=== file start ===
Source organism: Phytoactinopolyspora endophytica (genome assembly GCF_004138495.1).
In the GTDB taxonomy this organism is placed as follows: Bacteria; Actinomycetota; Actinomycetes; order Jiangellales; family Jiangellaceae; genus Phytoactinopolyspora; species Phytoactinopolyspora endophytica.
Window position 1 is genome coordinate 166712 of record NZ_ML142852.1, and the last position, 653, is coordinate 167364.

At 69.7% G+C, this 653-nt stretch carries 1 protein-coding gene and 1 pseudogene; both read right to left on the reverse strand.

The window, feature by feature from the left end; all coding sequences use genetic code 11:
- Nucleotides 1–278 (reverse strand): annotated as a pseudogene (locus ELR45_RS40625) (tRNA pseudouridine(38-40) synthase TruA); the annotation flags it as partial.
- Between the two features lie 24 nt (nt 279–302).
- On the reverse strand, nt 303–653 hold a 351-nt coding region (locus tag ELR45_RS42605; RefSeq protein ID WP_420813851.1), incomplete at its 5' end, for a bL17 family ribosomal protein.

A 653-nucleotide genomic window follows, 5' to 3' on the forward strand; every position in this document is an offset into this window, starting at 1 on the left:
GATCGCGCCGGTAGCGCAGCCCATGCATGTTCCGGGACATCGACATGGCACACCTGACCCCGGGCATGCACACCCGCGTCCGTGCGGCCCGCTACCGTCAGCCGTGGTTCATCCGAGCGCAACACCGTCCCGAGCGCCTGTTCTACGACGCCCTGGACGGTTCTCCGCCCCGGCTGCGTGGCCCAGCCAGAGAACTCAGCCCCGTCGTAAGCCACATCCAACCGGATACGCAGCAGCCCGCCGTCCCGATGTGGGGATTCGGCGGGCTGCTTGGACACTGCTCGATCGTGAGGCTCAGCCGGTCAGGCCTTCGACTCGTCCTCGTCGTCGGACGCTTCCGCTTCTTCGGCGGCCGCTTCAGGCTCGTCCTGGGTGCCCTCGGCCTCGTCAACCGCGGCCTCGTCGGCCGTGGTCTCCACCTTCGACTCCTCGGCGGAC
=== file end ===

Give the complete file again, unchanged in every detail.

Source organism: Phytoactinopolyspora endophytica (genome assembly GCF_004138495.1).
In the GTDB taxonomy this organism is placed as follows: Bacteria; Actinomycetota; Actinomycetes; order Jiangellales; family Jiangellaceae; genus Phytoactinopolyspora; species Phytoactinopolyspora endophytica.
Window position 1 is genome coordinate 166712 of record NZ_ML142852.1, and the last position, 653, is coordinate 167364.

At 69.7% G+C, this 653-nt stretch carries 1 protein-coding gene and 1 pseudogene; both read right to left on the reverse strand.

The window, feature by feature from the left end; all coding sequences use genetic code 11:
- Nucleotides 1–278 (reverse strand): annotated as a pseudogene (locus ELR45_RS40625) (tRNA pseudouridine(38-40) synthase TruA); the annotation flags it as partial.
- Between the two features lie 24 nt (nt 279–302).
- On the reverse strand, nt 303–653 hold a 351-nt coding region (locus tag ELR45_RS42605; RefSeq protein ID WP_420813851.1), incomplete at its 5' end, for a bL17 family ribosomal protein.

A 653-nucleotide genomic window follows, 5' to 3' on the forward strand; every position in this document is an offset into this window, starting at 1 on the left:
GATCGCGCCGGTAGCGCAGCCCATGCATGTTCCGGGACATCGACATGGCACACCTGACCCCGGGCATGCACACCCGCGTCCGTGCGGCCCGCTACCGTCAGCCGTGGTTCATCCGAGCGCAACACCGTCCCGAGCGCCTGTTCTACGACGCCCTGGACGGTTCTCCGCCCCGGCTGCGTGGCCCAGCCAGAGAACTCAGCCCCGTCGTAAGCCACATCCAACCGGATACGCAGCAGCCCGCCGTCCCGATGTGGGGATTCGGCGGGCTGCTTGGACACTGCTCGATCGTGAGGCTCAGCCGGTCAGGCCTTCGACTCGTCCTCGTCGTCGGACGCTTCCGCTTCTTCGGCGGCCGCTTCAGGCTCGTCCTGGGTGCCCTCGGCCTCGTCAACCGCGGCCTCGTCGGCCGTGGTCTCCACCTTCGACTCCTCGGCGGAC